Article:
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Entertainment

Movie screenings highlight Union Station's role in films

Rose Rodriguez took her seat inside the cavernous former ticketing concourse in Union Station while her husband went to fetch some coffee.

She wasn't waiting for a train but for a screening of the award-winning documentary "Wampler's Ascent," about a physically disabled man's quest to climb Yosemite's El Capitan.

The Pasadena resident learned about the film after spotting a poster while passing through Union Station on a trip to Orange County. 

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"This is something totally different," she said, marveling at the 65-foot ceilings and the Art Deco-style architecture in the concourse. "This is awesome."

The fact that the screening was free to Metro Tap card holders was a bonus. Rodriguez was among about 140 commuters, travelers and film buffs who streamed into the empty 11,500-square-foot ticketing concourse for the documentary and a question-and-answer session with the climber, Stephen Wampler, and his wife, Elizabeth, who directed the film.

The event was the latest of several film screenings and entertainment events, from book readings to jazz concerts and opera performances, intended to promote Union Station as a destination and cultural landmark ahead of its 75th anniversary in May.

"So many people are film buffs, and it's wonderful to give them an excuse to come downtown to Union Station," said Maya Emsden, deputy executive officer of creative services for Metro. "It's very different than going to the ArcLight."

Union Station's role as a film venue is a natural extension of its long-standing ties to Hollywood. Cecil B. DeMille and other Hollywood luminaries played a big role in promoting the opening of the station in 1939. Over the decades, the station, with its signature clock tower and combination of Spanish colonial and Streamline Moderne styles, has been among the most popular film locations in L.A., featured in countless movies, TV shows and commercials. 

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It was featured in the 1961 film "The Hustler" with Paul Newman, the futuristic "Blade Runner" and "The Dark Knight Rises," which shot the memorable mock court scene in the old ticketing concourse. The station has even doubled for New York's Grand Central Terminal in the Justin Timberlake romantic comedy "Friends With Benefits."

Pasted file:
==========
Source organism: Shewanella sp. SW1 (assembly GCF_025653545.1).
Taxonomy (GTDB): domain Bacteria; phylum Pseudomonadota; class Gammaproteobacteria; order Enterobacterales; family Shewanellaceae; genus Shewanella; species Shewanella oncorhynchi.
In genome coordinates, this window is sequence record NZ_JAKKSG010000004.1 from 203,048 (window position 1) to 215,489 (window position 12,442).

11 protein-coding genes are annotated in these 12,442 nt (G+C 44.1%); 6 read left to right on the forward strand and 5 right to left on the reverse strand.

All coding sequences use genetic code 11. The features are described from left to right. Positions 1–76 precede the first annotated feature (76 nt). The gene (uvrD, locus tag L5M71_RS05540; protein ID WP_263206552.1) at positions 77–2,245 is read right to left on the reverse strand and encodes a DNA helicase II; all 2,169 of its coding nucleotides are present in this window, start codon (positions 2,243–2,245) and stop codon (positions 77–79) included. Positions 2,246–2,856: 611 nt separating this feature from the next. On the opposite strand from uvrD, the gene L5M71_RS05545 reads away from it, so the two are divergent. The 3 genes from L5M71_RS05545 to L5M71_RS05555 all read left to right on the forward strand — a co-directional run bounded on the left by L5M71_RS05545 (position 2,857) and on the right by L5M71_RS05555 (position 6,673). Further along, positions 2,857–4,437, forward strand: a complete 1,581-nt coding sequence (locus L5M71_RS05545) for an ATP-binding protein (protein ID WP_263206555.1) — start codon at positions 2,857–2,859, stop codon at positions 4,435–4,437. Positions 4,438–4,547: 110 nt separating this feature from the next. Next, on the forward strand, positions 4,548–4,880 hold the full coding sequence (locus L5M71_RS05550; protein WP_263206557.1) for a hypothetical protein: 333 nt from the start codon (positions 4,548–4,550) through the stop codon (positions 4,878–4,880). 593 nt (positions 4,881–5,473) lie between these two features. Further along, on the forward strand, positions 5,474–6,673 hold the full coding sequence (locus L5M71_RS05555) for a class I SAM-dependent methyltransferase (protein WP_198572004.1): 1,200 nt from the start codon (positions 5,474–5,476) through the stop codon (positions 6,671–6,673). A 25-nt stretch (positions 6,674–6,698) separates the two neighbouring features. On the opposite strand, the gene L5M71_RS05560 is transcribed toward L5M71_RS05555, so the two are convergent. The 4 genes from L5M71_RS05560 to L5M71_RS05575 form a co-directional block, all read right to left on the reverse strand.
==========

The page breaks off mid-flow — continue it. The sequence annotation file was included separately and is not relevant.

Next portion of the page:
TV shows such as "CSI: New York," "Criminal Minds," "Mob City," "Major Crimes" and "Marvel's Agents of S.H.I.E.L.D" have made frequent appearances at the station, which is prominently featured in a current Mercedes-Benz Christmas commercial.

Despite growing traffic — it serves up to 75,000 commuters and travelers daily — the station actively courts filming. On average the station is used for filming about 100 days of the year. With such a large captive audience, and such large available screening spaces, Metro has no trouble filling seats to watch screenings of movies.

In July, the station hosted a packed free screening of "Chinatown" in the concourse, which closed in the early 1970s, just a few blocks from where the Oscar-winning 1974 movie was set.

In September, Metro partnered with the Echo Park Film Center to screen the Alfred Hitchcock thriller "Strangers on a Train" in the courtyard next to the Traxx restaurant. 

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Though that 1951 classic was filmed at Penn Station in Manhattan and other locations, organizers plan to screen movies that filmed at the iconic location, including the 1950 film noir "Union Station," starring William Holden, as well as other icons celebrating their 75th anniversary next year, such as "The Wizard of Oz" and "Gone With the Wind," Emsden said. She previously helped promote various arts events at Grand Central Station in New York.

Another natural screening candidate is the 1946 Judy Garland musical "The Harvey Girls." The former Fred Harvey restaurant at Union Station remains closed to the public but is a popular location for weddings and other private events.

Thursday's screening was organized in partnership with Hollywood Locations, which has a contract with Metro to coordinate filming and special events at Union Station.

The company, whose principals co-own and manage Los Angeles Center Studios (home of AMC's "Mad Men"), is distributing "Wampler's Ascent," which debuted at theaters in New York and Los Angeles this summer and is currently available online at http://wamplersascent.com.

"We said, 'We have a movie that's very inspirational,'" Peter Brosnan, one of the partners of Hollywood Locations, told the crowd gathered for the Union Station screening. "Just being in this room is very inspirational. How about bringing the two together? That's what this screening is about."

Admission was $10 for the public and free to Metro Tap card holders, with proceeds going to the Stephen J. Wampler Foundation and summer camp program for children with physical disabilities.

After the screening, Wampler and his wife answered questions about the documentary and the five-day El Capitan climb. "I've never been to Union Station before. It's massive," said Wampler, an engineer who lives in Coronado, near San Diego. "The turnout was great and the questions were really good. I was impressed."

richard.verrier@latimes.com 

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